The Olympian, The Seattle Times, The Yakima Herald-Republic call on the House to pass charter school fix
Early last Thursday morning, the House Education Committee blocked a vote on SB 6194, the charter school fix passed by the Senate last month. Within a couple of hours more than 600 charter school students, families and teachers rallied within the Capitol Building Rotunda, imploring the House of Representatives to save their schools. Their young voices instantaneously resonated across Twitter. Three influential newspapers across Washington state then swiftly criticized the House Education Committee for blocking the charter school fix. On Saturday and Sunday The Seattle Times, The Yakima Herald and The Olympian called on the Legislature to save charter schools. Below are the high points from these editorials.
The Seattle Times wrote this:
Voters wanted charter schools as an option in this state. The Senate approved a bill that answered the Supreme Court’s concerns. The House Education Committee has deliberately let the issue languish and now seems to be obstructing a solution.
Which brings us back to those 1,200 charter-school students. Without a remedy, those schools will be decimated, unable to plan, apply for grants, keep their fine teachers. That is unacceptable.
Time for Speaker Chopp and Rep. Sullivan to make sure the full House gets to vote on this charter-school remedy.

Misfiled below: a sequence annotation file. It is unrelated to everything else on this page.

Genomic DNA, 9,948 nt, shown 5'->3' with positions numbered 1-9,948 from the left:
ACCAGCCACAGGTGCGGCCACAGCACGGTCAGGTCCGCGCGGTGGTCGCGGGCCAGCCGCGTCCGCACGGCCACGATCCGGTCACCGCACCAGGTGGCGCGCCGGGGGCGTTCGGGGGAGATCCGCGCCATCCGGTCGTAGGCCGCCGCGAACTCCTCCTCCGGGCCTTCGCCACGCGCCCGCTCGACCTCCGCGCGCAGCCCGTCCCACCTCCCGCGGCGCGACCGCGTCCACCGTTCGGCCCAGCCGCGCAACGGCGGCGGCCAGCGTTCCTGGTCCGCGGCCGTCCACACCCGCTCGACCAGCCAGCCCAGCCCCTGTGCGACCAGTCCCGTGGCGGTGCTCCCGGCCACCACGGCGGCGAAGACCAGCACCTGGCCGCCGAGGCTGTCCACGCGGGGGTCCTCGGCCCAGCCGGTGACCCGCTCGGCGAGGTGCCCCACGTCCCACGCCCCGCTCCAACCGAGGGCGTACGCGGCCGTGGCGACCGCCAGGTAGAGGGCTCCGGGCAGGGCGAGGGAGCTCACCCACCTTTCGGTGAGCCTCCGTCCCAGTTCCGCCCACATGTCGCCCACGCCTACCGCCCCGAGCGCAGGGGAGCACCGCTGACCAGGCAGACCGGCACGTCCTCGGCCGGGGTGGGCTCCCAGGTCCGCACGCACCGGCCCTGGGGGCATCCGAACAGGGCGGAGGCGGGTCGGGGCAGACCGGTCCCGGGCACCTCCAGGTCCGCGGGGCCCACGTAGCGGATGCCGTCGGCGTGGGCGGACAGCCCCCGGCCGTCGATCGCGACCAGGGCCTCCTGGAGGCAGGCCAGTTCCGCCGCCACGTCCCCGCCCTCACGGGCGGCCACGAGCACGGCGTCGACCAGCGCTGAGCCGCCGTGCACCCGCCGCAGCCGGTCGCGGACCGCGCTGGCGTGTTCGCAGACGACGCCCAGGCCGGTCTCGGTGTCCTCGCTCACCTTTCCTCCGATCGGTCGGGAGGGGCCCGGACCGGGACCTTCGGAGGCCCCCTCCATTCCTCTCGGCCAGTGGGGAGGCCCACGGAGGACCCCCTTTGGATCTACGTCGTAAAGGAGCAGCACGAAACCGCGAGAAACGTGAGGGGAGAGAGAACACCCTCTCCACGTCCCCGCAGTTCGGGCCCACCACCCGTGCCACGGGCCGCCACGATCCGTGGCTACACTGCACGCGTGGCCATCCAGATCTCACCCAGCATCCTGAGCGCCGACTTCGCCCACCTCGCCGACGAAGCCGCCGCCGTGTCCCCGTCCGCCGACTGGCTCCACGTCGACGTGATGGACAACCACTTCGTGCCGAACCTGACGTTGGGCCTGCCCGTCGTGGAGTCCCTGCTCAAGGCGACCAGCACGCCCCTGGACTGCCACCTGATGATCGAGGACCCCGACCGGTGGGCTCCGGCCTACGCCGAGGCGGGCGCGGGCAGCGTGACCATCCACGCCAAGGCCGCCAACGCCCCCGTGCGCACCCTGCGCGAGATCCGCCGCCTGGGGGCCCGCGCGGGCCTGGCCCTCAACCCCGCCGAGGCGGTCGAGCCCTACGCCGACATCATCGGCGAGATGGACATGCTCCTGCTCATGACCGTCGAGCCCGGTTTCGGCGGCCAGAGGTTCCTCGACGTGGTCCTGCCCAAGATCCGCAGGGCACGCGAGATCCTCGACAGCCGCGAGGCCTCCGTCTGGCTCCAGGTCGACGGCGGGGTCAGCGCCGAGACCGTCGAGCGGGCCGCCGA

The Yakima Herald wrote:
The [charter] schools already have brought together students, parents, educators and community members who have invested their time and toil to set up the schools. A number of individuals in the Yakima Valley have signaled that they would like to follow suit. The Legislature is letting down these committed charter school supporters — present and future — if they heed the critics who reflexively fear that something different just might be something better.
The Olympian wrote:
“…But charters should be available as a legitimate educational alternative — especially for families and students in poorer households that have been underserved by ordinary public schools — until data show they are not delivering results. So far, results are highly promising.”
The Seattle Times specifically called on Speaker of the House Frank Chopp and Majority Leader Pat Sullivan to move SB 6194 to the House floor for a vote. These leaders are permitted by House rules to pull SB 6194 to the floor of the broader House of Representatives for a vote.
Both leaders have indicated support for charter schools in the past. Speaker Frank Chopp cast a deciding vote for the Washington Charter Schools Act passed by the Legislature in 2004, as reported here. House Majority Leader Pat Sullivan visited Excel Public Charter School and now supports the opportunities students have at charter schools, as reported here. Other avenues for saving charter schools are also possible. Several “title-only bills” relating to education have recently been filed in the House and in the Senate.
House leaders and members will soon decide whether to close the charter schools of low-income and minority children, or save these successful schools. The representatives of the people in the House will also decide whether to allow additional charter schools to bring other exciting improvements in public education to deserving children, or to block the most successful innovation in public education in a generation.
This report is part of WPC’s Charter School Follow-Up Project